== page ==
Mike Griggs

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In 2009, the U.S. House of Representatives designated July as National Parks and Recreation Month in recognition of “the great societal value of parks and recreation facilities and their importance in local communities across the United States.” Since then, hundreds of parks and recreation agencies across the country engage with their communities during Parks and Recreation Month. Columbia continues to join them each year in this endeavor.

Parks and Recreation Month has taken on a new meaning for me in this strange and unprecedented year. The COVID-19 pandemic has provided a new perspective regarding the value of parks and recreation services. Before COVID-19, when I observed our parks, trails, and recreation facilities bustling with our citizens engaged in a wide variety of activities, I always felt validation for the high value placed on parks and recreation services. However, this year’s stay-at-home order demonstrated that value as being greater than what even I, as director of Parks and Recreation, had ever considered.

Many public safety and health officials were concerned that the stay-at-home order might increase levels of anxiety and stress, possibly resulting in increasing incidents of drug or domestic abuse. These officials expressed their desire for areas to remain open for people to be able to enjoy nature or burn off energy and thus, reduce anxiety. Thankfully, both the local and state order allowed for conditional use of our parks and trails.

The MKT Nature and Fitness Trail was so busy during that time that we had to ask people to explore other trails in our system to maintain the recommended social distancing. In fact, data from existing trail counters indicated that use on our major destination trails increased about 85% over this same time period last year. I felt very thankful that Columbia had the wisdom and community support to invest in a comprehensive trail system.

With more than 60 miles of trails, which includes neighborhood park trails as well as destination trails, Columbians could social distance while enjoying nature and getting needed exercise. Citizens expressed appreciation that the trails remained open, as can be seen by this comment we received on our Columbia Parks and Recreation Facebook page:

“Since our gym closed, we have not missed one day on the trail. Thank you so much for keeping them open and to the other trail goers for their warm smiles.”

Stephens Lake Park was also so full of visitors during that timeframe that we also felt compelled to direct our citizens to use other parks to safely social distance. Thankfully, Columbia has invested in a comprehensive neighborhood/community park program that provides “close-by” parks that allow neighbors ample space to enjoy being outdoors and to de-stress while maintaining a safe social distance.

While I rejoiced over Columbia’s foresight in preserving green space, I lamented for New York City. A 2019 study by Geotab of 15 major U.S. cities revealed that New York City ranked lowest in the amount of green space per capita, with only 146 square feet (or .003 acres) per resident. So, as they tried to cope with the pandemic and stay-at-home orders in a densely populated city, there was relatively little green space for residents to be able to safely go outdoors.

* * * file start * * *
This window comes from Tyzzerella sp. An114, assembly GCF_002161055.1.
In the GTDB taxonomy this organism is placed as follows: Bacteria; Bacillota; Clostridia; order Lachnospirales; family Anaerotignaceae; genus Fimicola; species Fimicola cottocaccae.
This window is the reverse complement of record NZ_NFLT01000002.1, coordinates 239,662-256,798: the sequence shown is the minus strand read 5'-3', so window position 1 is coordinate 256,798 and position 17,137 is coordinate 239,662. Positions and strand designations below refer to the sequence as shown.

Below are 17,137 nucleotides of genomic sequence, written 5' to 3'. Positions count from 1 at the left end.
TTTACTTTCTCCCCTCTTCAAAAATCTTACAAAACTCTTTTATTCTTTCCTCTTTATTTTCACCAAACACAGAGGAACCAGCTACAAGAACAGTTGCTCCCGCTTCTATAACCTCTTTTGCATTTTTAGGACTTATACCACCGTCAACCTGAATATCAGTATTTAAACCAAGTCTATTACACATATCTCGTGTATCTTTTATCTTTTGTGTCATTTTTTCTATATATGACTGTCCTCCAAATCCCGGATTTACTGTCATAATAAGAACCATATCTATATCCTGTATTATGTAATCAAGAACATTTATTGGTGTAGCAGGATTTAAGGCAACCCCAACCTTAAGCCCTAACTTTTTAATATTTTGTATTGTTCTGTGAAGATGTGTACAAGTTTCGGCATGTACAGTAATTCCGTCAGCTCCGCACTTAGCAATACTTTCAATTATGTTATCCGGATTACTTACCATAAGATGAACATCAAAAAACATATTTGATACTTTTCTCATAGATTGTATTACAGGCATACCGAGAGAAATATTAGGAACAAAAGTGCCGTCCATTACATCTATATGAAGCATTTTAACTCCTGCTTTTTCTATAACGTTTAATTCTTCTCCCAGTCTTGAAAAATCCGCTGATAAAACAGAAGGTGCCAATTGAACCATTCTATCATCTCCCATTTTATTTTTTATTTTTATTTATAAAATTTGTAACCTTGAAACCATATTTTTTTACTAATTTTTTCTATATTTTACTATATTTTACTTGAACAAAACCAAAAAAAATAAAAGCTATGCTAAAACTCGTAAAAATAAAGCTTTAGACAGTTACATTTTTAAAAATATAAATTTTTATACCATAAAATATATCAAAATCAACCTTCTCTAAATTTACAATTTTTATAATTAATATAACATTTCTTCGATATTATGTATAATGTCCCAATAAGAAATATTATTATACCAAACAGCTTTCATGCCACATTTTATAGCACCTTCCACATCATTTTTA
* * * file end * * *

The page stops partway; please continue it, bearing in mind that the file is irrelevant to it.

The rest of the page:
The National Recreation and Park Association surveyed Americans to see how essential they felt parks, trails and open spaces are during the COVID-19 pandemic. The survey revealed that 83% of U.S. adults agreed that visiting their local parks, trails and open spaces is essential for their mental and physical well-being during the COVID-19 ordeal. Our own local park users echoed the same sentiments, as we received similar comments to this one on our Facebook page:

“Going to nature parks was one of the main things we looked forward to during lockdown. It did wonders for our well being to go out into nature, be with our family and exercise.”

Equally sobering were the calls we received during the stay-at-home order from our residents anxious for the Activity and Recreation Center, the Armory and the Hillcrest Community Center to reopen; for their sport leagues to resume; for their recreation classes to start back up; and for their special events in the parks to be approved (such as weddings, family reunions, festivals, concerts, etc.) The influx of inquiries demonstrated to me how important these activities are to our citizens.

So, as we move forward through the next phases, please rest assured that we will make whatever adjustments are needed to help keep our community active, happy and healthy. Even though we have had challenges over the last few months of continuing to maintain our parks and trails with less resources, we remain committed to fulfilling our department’s mission, which is to “improve our community’s health, stability, beauty, and quality of life by providing outstanding parks, trails, recreational facilities and leisure opportunities for all Columbia citizens.”

Our parks, trails and recreational facilities represent the desires of the Columbia residents, and we wouldn’t have these desired amenities without your support. We appreciate the community’s voice and continued support during these unusual times.

Mike Griggs is director of Columbia’s Parks and Recreation department.

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